This love language is about being together, fully present and engaged in the activity at hand, no matter how trivial.
  5. Gifts:
    If you feel most appreciated when your partner takes the time to buy you something you’d really like, this is your primary love language.

When I took Chapman’s test in the back of the book, I learned that my primary love language is “Physical Touch” followed by “Quality Time.”

Chapman asserts that we have to figure out what our partners really want based on their primary love language. When our unique needs are met, he asserts, it feels like “our love tanks” have been topped off; however, if our needs aren’t being satisfied, we will feel drained and experience health problems.

What am I doing this Valentine’s Day?

1) Treating myself to a pedicure. 2) Celebrating my son’s 16 & 1/2 birthday; and 3) Remaining hopeful that one day I’ll find someone who understands me… and my love language.

Which language is your love primary language? What about your partner? What would you most love to receive for Valentine’s Day? Are you willing to do something different this year in the name of love? I’d love to hear from you!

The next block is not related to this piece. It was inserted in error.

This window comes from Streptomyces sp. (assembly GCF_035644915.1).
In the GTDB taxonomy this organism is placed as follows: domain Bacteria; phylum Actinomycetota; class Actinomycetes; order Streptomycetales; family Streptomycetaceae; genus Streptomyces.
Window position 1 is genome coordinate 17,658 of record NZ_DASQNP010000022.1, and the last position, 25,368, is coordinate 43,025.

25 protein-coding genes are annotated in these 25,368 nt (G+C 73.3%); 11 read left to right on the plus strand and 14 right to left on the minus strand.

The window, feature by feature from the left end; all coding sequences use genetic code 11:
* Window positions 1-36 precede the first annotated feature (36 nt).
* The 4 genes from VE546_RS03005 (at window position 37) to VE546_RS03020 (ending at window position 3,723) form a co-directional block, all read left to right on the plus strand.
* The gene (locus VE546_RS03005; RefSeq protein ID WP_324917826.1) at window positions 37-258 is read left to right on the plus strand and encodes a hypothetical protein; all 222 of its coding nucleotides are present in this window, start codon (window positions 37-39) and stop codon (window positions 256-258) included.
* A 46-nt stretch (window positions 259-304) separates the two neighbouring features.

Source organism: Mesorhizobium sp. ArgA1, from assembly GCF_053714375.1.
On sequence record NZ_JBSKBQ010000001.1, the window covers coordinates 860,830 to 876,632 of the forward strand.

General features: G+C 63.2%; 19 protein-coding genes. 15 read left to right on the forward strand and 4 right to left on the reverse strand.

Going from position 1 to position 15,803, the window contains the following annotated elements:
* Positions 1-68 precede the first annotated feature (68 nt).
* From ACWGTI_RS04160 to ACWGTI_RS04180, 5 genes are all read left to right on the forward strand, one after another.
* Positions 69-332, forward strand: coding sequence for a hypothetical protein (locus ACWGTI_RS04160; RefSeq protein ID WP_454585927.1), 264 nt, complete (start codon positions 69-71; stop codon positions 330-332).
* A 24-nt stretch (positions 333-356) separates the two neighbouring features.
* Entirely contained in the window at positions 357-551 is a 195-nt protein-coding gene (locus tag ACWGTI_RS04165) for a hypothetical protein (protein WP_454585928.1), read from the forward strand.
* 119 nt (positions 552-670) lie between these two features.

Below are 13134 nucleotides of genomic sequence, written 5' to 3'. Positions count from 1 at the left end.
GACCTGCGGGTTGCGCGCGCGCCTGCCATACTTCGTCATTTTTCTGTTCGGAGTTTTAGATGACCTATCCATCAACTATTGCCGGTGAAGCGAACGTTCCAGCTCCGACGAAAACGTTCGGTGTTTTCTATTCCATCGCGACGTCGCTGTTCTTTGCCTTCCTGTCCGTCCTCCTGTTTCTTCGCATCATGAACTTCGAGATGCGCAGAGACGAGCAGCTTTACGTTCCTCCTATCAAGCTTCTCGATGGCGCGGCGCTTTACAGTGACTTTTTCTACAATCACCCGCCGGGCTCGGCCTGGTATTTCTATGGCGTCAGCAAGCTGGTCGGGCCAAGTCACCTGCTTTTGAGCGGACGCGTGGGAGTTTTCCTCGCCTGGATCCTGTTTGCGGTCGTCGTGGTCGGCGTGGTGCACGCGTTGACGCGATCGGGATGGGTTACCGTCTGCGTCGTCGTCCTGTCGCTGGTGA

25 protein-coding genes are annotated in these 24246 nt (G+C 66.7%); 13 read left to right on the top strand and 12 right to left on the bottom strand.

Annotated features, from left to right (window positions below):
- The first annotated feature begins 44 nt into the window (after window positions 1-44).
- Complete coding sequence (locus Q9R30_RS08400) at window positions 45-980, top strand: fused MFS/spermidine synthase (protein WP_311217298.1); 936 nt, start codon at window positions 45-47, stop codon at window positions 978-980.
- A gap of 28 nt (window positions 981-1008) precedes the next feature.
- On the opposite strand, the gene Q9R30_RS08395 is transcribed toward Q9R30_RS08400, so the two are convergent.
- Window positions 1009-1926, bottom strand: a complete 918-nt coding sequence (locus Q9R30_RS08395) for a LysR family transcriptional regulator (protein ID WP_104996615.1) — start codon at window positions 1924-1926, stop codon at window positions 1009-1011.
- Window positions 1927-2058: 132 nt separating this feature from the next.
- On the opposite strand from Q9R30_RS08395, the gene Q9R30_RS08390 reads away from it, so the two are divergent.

tweet me @rasjacobson

 

Getting to Gnome You: Valentine’s Day Stories

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Remember these guys? My neighbor won them at my Book Club’s Annual DeGift & Re-Gift Party. Well, as it turns out, Lori wasn’t wild about the gnome salt & pepper shakers. And guess what? She gave them to me! And just in time for Valentine’s Day! Read on  to see what you can do to win them!

Valentine’s Day in kindergarten was simple. My teacher wore a red sweater with pink hearts on it. We ate cupcakes. And then we napped.

In 3rd grade, Valentine’s Day became a bigger production. Valentines needed to be made for every person in both sections of the grade. Forty construction paper hearts, people!

My mother brought out a the colored construction paper, handed me a pair of scissors, and I got busy cutting out small, medium and large-sized hearts for my friends.

The people I liked the best got the biggest hearts.

And since I was not stupid, I made my teachers big hearts, too.

{I needed all the brownie points I could get.}

In 1976, I was crushing hard on two boys. I took tons to time make sure both boys received double-matted cards – pink construction hearts glued on top of red construction hearts – and I carefully wrote the same note to both boys. And signed my name.

{In pen.}

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Image courtesy of Antonio Rodrigues, Jr. Click to see his beautiful booklet!